The late Meiji period (1868–1912) witnessed the birth of various forms of “progressive” and “radical” Buddhism both within and beyond traditional Japanese Buddhist institutions. This paper examines several historical precedents for “Buddhist revolution” in East Asian—and particularly Japanese—peasant rebellions of the early modern period. I argue that these rebellions, or at least the received narratives of such, provided significant “root paradigms” for the thought and practice of early Buddhist socialists and radical Buddhists of early twentieth century Japan. Even if these narratives ended in “failure”—as, indeed, they often did—they can be understood as examples of what James White calls “expressionistic action,” in which figures act out of interests or on the basis of principle without concern for “success.” Although White argues that: “Such expressionistic action was not a significant component of popular contention in Tokugawa Japan”—that does not mean that the received tales were not interpreted in such a fashion by later Meiji, Taishō and Shōwa-era sympathizers.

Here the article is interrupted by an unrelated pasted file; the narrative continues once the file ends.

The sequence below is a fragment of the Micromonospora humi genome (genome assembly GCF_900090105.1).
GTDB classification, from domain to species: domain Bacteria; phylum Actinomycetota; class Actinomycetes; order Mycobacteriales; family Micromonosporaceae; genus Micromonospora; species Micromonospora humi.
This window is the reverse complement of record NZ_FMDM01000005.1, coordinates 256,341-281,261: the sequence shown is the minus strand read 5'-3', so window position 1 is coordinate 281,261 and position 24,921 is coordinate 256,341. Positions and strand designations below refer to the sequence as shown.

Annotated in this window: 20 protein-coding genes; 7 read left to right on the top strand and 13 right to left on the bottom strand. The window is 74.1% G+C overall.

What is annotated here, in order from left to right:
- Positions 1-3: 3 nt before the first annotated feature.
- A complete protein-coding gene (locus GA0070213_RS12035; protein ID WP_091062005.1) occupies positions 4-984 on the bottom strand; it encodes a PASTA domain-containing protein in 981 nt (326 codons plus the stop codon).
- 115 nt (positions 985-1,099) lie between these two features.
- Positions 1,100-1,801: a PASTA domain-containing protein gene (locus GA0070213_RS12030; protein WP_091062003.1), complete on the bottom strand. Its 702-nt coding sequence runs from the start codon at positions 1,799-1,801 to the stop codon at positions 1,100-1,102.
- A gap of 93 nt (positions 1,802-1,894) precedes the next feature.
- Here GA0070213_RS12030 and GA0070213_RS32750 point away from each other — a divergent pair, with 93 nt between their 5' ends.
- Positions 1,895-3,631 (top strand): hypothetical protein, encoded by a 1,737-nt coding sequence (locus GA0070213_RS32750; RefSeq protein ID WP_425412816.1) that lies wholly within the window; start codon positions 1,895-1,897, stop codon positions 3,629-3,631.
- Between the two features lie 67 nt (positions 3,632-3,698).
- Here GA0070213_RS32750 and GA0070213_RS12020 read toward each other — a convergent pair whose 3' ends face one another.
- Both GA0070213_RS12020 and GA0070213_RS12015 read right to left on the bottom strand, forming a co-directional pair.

Walthall1991c: 36–37. Sōgorō’s fame was so widespread by the end of the nineteenth century that at least two versions of his story were translated into English: George Braithwaite’s Life of Sogoro: The Farmer Patriot of Sakura (1897)—prefaced with several biblical passages enjoining sacrifice as well as an appeal to the Japanese to embrace “the love of the Lord Jesus Christ”—and Viscount Hayashi Tadasu’s For His People (1903).